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I do all my fermenting in my basement which means it is around 60 + or - 4 year round. as to fermenting it out I make mine at a lower ABV, around 6% more like a store bought hard lemonade or wine cooler, so I don't have much issue getting it to ferment out. On this batch I used both nutrient and energizer.
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- "It's all about time. You can't rush perfection. Time TIME TIME!!! You either need to pay on the front end or the rear. If the batch ferments out fast you need to secondary age or bottle age it. If it ferments out slow... months not weeks, then you don't have to age it nearly as long to get good flavors. Either way time is the key when making ciders and wines."

 
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Old 03-09-2012, 03:02 AM   #5
Guthrie
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I was also hoping to make a batch of this with an abv of around 6%. Did you follow the recipe and add less sugar to achieve that or do something else.

And would this stuff be good carbonated?

 
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Old 03-09-2012, 03:07 AM   #6
Daze
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Yes I made a 1 gallon batch and added 450g of sugar (about 2 &1/3 cups) to get the 6% PA. I plan on bottle carbonating mine then pasteurizing.
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- "It's all about time. You can't rush perfection. Time TIME TIME!!! You either need to pay on the front end or the rear. If the batch ferments out fast you need to secondary age or bottle age it. If it ferments out slow... months not weeks, then you don't have to age it nearly as long to get good flavors. Either way time is the key when making ciders and wines."

 
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Old 03-09-2012, 03:21 AM   #7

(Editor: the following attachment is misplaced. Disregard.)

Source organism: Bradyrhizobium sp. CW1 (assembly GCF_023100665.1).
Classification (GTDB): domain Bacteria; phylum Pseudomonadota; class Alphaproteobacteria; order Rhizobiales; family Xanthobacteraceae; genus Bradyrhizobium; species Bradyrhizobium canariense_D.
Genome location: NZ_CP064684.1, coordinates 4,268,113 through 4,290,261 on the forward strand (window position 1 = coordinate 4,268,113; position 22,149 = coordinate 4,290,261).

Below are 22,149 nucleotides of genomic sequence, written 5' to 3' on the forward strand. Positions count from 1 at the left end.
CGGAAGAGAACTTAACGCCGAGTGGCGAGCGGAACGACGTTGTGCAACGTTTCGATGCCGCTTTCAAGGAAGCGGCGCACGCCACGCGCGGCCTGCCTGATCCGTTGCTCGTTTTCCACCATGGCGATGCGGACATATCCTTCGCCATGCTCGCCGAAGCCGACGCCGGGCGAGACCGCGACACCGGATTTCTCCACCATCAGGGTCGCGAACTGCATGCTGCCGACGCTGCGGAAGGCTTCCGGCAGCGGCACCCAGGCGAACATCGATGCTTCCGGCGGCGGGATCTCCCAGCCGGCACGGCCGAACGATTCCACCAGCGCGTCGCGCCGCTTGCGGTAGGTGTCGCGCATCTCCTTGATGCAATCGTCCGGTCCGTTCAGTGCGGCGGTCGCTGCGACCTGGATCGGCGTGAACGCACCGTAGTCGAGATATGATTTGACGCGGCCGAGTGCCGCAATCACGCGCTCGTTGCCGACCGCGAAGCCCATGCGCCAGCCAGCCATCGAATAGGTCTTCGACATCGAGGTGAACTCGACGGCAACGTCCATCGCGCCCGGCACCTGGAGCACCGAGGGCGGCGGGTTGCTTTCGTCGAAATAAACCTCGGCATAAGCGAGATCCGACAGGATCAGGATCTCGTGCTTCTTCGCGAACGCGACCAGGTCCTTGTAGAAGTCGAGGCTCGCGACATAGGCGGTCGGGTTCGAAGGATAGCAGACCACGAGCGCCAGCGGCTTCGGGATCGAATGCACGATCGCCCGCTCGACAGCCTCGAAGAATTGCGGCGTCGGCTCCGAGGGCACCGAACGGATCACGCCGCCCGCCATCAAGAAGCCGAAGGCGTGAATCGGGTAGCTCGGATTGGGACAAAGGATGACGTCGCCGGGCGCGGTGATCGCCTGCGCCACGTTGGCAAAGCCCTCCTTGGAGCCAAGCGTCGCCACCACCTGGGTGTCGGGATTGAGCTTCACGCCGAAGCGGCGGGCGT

Guthrie
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When you bottle carb will you be left with any lees in the bottle after pasteurization?

 
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Old 03-09-2012, 03:26 AM   #8
Daze
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yes a little bit but as long as the brew was clear when you bottled the lees will be minimal
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- "It's all about time. You can't rush perfection. Time TIME TIME!!! You either need to pay on the front end or the rear. If the batch ferments out fast you need to secondary age or bottle age it. If it ferments out slow... months not weeks, then you don't have to age it nearly as long to get good flavors. Either way time is the key when making ciders and wines."

 
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Old 03-09-2012, 03:48 AM   #9
Guthrie
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Yeah I'm used to that not a huge deal. Is the drink it self good?

 
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Old 03-09-2012, 04:23 AM   #10
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Quote:
Originally Posted by Daze View Post
Yes I made a 1 gallon batch and added 450g of sugar (about 2 &1/3 cups) to get the 6% PA. I plan on bottle carbonating mine then pasteurizing.
Did you keep the amount of lemon juice the same? (Or proportional, I guess - 1/5 of the original recipe?)